Run This Town

Earlier today, I noted the joy that can be heard in the voice of Ed Schultz now that he has severed ties with MSNBC (amid speculation that Schultz ran afoul of MSNBC management by strongly condemning the Trans-Pacific Partnership). I did not note the sorrow and anger in the voices of those who have written to MSNBC management to condemn Schultz’s ouster.

The folks who wrote these letters feel betrayed by MSNBC, and I was struck by the intensity of their anguish. In their view, Schultz’s show was a lifeline, a call to action, a cry for help from the suffering working class to the elite political class. By removing him from the cable airwaves, these writers suggest, MSNBC is saying that working men and women don’t really matter.

The controversy over Schultz’s departure (and the rumored reasons for it) highlights anew the imbalance between progressive media and right-wing media in the United States. Why is Schultz off the cable airwaves after only six years, while Bill O’Reilly has been able to prattle his propaganda for nearly two decades of decadence? Why is it that an extremist like Erick Erickson has such clout in American politics, while progressive media figures are shoved to the social sidelines?

Yes, we may be in a progressive age, but the gains progressives have made in the United States cannot be preserved unless and until there is a significant expansion of progressive media. The right wing’s media megaphone is still far too loud–and the progressive voice has yet to drown it out.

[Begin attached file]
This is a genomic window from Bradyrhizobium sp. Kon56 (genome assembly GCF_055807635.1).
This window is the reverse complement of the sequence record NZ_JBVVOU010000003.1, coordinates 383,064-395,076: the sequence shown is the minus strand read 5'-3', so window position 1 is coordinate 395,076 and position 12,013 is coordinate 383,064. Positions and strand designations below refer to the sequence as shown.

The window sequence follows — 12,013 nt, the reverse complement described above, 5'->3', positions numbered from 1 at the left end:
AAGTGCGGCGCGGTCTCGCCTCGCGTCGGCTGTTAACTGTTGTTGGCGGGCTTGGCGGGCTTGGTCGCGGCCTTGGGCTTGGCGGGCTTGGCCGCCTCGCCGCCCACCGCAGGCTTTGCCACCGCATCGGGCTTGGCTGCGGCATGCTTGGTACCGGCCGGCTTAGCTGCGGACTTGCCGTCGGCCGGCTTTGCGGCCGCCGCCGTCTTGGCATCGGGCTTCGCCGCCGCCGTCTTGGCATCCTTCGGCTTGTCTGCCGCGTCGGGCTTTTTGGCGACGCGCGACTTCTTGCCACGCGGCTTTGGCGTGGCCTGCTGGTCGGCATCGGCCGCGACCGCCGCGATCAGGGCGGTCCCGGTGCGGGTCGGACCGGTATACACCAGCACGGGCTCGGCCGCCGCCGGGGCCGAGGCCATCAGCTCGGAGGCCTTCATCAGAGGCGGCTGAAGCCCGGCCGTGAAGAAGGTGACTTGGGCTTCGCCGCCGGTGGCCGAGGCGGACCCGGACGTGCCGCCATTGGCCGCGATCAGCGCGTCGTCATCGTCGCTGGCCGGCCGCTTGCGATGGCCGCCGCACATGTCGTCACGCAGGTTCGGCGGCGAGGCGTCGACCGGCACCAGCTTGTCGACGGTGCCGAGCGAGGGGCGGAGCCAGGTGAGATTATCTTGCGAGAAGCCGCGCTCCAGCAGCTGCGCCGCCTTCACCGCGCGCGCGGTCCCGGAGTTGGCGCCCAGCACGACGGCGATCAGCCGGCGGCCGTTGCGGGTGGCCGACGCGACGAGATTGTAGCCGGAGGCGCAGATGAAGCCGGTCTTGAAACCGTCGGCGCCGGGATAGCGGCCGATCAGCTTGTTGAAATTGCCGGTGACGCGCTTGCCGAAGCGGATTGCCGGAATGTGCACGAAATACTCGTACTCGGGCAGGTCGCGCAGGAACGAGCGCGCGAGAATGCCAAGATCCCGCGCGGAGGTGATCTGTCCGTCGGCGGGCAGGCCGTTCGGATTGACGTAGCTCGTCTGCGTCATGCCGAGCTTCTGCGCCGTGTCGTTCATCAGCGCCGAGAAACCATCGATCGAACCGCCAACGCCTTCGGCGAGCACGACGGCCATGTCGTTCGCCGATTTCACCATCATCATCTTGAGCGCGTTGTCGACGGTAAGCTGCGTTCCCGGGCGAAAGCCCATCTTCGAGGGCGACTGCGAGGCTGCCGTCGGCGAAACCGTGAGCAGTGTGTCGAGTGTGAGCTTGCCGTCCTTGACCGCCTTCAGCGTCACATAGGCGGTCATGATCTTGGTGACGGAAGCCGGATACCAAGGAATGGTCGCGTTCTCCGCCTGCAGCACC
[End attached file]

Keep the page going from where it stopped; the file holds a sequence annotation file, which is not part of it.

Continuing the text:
Last year, I marked the 43rd anniversary of the late Supreme Court Justice Lewis Powell’s memo urging the financing of a right-wing media apparatus to counteract the perceived influence of progressive voices such as Ralph Nader. Powell was truly an evil genius; his memo was a blueprint for the establishment of the skewed media culture that allowed the Sarah Palins and Donald Trumps of the world to become political superstars.

A few years after the Powell memo was written, a Nixon operative named Roger Ailes joined an effort to expand the right’s reach. As Tim Dickinson noted in a 2011 Rolling Stone profile of Ailes:

In 1974, his notoriety from the Nixon campaign won him a job at Television News Incorporated, a new right-wing TV network that had launched under a deliberately misleading motto that Ailes would one day adopt as his own: “fair and balanced.” TVN made no sense as a business. The project of archconservative brewing magnate Joseph Coors, the news service was designed to inject a far-right slant into local news broadcasts by providing news clips that stations could use without credit – and for a fraction of the true costs of production. Once the affiliates got hooked on the discounted clips, its president explained, TVN would “gradually, subtly, slowly” inject “our philosophy in the news.” The network was, in the words of a news director who quit in protest, a “propaganda machine.”